Greg Williams: Director of University Archives Pens New Book on History of CSU Dominguez Hills
In honor of the 50th anniversary of California State University, Dominguez Hills, a new book on the history of the campus has been written and compiled by Greg Williams, director of the University Archives and Special Collections. Part of “The Campus History Series” by Arcadia Publishing, the volume contains more than 200 images of the university from its early beginnings as South Bay State College - when it was located in a Rolling Hills Estates bank building - to the Carson campus as it stands today.
Williams says that the history of the campus begins with debates that raged throughout the South Bay community as to where a new institution should be located. However, in the era of the fight for civil rights, policymakers were in favor of establishing an institution of higher learning in proximity to the urban areas that were recently affected by the Watts riots.
“Our archives are filled with letters from Torrance and other localities begging for the campus to come to their [city],” says Williams. “But the thing that got us here was the amount of land and the location close to urban centers. When Gov. Pat Brown came to visit the area after the Watts riots, he basically said, ‘Let’s plant it here.’”
Williams says that the campus has evolved from a small liberal arts college to a campus that features more professional programs alongside the more traditional curriculum. He also says that the multicultural aspect of the student population manifested itself almost immediately.
“In the 1960s, there was not an enormous amount of diversity, but it started,” he notes. “Initially, you got suburban students, Asian students, and African American students. By the 1980s and 1990s, the Latino students started coming in, along with the Japanese population of Gardena and the Filipino populations of Carson and elsewhere.”
According to Williams, the growth of the Latino population at CSU Dominguez Hills has developed in tandem with the growth of the Latino population in the Los Angeles region.
“When there were population shifts, Dominguez Hills was here, nearby, to accept those students,” he says. “That is an important and worthwhile endeavor for a community and that is where the university has always fit in. It’s changed and made the place a richer place for students from an urban area to go to college.”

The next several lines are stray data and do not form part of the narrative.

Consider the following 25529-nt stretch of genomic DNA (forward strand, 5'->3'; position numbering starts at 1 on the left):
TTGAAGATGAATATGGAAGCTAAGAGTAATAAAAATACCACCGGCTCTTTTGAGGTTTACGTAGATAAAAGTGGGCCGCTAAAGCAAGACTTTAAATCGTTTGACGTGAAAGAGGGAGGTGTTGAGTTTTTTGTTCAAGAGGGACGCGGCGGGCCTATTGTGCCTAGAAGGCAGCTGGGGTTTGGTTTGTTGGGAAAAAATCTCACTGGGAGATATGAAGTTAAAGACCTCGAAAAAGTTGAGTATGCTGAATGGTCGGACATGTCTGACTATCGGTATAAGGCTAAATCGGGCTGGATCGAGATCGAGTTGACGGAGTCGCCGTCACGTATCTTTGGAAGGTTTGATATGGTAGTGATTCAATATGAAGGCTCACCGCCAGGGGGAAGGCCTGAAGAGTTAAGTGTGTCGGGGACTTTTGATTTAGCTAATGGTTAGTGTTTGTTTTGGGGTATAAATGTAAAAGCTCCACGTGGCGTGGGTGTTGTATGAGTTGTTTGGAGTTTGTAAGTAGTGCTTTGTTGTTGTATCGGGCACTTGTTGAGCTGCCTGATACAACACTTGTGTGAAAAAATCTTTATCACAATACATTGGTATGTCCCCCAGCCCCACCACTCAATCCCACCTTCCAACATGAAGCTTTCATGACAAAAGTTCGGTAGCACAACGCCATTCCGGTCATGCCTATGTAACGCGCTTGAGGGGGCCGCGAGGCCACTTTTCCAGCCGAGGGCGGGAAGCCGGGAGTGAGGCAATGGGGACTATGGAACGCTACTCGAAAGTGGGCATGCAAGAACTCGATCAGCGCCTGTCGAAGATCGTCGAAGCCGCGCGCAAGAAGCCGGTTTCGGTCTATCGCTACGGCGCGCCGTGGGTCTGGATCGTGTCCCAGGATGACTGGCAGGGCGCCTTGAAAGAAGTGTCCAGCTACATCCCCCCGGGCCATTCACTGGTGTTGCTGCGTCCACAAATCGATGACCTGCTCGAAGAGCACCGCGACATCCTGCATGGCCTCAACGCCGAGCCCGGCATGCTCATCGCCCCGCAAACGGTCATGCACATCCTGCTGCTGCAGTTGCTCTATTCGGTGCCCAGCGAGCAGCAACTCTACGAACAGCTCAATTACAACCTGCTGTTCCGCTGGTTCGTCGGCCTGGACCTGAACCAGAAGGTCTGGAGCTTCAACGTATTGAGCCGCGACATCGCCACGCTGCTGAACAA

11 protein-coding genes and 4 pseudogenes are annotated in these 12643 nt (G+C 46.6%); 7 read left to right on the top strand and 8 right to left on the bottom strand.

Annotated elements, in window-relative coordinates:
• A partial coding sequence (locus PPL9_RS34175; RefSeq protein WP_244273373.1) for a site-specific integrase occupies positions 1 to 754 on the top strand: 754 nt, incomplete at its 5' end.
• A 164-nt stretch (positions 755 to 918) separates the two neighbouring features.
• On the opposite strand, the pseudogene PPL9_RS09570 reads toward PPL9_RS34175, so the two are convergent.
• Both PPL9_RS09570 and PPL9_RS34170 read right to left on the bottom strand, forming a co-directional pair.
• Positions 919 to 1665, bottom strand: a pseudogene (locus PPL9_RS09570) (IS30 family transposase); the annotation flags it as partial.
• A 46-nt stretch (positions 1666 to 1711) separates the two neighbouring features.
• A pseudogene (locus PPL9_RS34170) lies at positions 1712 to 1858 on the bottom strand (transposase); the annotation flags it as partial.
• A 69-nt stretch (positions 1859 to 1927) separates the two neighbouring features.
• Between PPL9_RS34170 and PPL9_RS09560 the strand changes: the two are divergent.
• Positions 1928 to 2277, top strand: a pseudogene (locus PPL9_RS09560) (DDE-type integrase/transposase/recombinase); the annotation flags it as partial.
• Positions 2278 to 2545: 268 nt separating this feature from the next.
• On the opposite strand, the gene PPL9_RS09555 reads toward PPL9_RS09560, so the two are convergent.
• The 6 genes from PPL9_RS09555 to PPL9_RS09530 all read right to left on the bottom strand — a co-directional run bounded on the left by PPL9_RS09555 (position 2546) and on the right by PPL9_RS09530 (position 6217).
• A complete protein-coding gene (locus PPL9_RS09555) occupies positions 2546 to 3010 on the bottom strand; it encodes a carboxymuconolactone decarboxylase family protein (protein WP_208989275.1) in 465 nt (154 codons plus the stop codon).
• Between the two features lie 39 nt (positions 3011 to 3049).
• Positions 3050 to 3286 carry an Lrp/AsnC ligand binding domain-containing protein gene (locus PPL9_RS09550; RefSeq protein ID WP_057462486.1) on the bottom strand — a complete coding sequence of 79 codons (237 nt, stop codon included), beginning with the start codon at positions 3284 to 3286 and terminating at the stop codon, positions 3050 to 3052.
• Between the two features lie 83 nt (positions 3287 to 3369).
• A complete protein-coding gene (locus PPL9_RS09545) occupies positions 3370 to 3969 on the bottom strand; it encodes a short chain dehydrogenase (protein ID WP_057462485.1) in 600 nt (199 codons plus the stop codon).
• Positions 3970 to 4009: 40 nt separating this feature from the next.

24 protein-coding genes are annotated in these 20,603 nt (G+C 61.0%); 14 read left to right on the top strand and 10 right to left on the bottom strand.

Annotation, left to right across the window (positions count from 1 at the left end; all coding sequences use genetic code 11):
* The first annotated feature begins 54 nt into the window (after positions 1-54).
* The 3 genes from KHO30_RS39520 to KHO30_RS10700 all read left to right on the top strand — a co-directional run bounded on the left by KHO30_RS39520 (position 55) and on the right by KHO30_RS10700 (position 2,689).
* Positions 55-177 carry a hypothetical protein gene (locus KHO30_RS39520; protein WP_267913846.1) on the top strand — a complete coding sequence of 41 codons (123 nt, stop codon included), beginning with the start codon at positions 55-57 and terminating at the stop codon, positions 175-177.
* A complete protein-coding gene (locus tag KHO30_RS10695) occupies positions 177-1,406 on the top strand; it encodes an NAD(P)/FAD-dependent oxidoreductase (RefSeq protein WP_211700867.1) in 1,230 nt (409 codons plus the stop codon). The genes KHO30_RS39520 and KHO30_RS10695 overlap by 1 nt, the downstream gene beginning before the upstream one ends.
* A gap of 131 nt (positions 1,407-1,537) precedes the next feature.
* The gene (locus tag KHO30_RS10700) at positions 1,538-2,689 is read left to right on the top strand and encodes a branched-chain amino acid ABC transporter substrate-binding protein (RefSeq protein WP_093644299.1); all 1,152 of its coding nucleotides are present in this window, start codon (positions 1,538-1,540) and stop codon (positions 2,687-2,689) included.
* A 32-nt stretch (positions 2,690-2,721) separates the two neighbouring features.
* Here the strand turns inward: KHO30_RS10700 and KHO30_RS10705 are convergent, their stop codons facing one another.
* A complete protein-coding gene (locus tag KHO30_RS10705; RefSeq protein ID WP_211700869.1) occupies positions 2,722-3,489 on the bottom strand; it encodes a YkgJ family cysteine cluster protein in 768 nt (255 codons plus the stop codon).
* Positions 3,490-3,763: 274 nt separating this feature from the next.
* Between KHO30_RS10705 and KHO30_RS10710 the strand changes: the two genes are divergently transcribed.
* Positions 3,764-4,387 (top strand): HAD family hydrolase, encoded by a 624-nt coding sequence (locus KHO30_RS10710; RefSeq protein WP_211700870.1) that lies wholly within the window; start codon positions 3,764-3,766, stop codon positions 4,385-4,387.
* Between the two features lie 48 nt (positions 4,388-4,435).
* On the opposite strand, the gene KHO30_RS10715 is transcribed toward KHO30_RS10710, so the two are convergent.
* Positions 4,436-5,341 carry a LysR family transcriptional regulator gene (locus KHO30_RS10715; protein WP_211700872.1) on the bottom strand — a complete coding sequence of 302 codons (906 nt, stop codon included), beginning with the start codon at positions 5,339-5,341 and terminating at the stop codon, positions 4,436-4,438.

The diversity of the student population also made CSU Dominguez Hills, from its inception, a natural forum for national and world leaders in culture, sports, the arts, and politics. In the book, Williams showcases the range of noteworthy visitors to the Carson campus, from Alex Haley, the author of “Roots,” in the 1970s to presidential hopeful Sen. John Kerry on the campaign trail in Los Angeles in 2004. The book also features the birth of a sports program that grew from ping-pong tables at the Watt campus which was located across Victoria Street to include a men’s soccer team that took the NCAA National Championship in 2000 and 2008.
Overall, Williams says that the story of CSU Dominguez Hills is one that illustrates the growth of a university with a unique mission – and a propensity for growth even during fiscal difficulty.
“Despite the fact that we’ve had this seemingly never-ending assault on our funding, the campus in the 2000s expanded,” he says.
“In the last decade, [there has been] an enormous amount of construction on this campus: the Extended Education complex, Welch Hall, an addition to the California Academy of Mathematics and Science, the remodel of the Loker Student Union, the new Library, and the Home Depot Center.”
Prior to arriving at CSU Dominguez Hills in 2004, Williams was curator of photographs at the San Diego Historical Society. He has also worked as an archivist and curator for the New Jersey Historical Society, Rutgers University, the Colonial Williamsburg Foundation, the Oregon State Archives and the South Carolina Historical Society. He received his master’s degree in creative writing from the University of Oregon and his bachelor’s degree in journalism from Michigan State University.
Williams recently assisted the Long Beach Firefighter’s Museum with digitizing their photograph collection and, in return, acquired the original prints for the CSU Dominguez Hills collection of regional historical holdings that include the Dominguez family collections, the archives of the entire CSU system archives, the congressional papers of the late Congresswoman Juanita Millender-McDonald and Congressman Glenn Anderson, and rare books.
- Joanie Harmon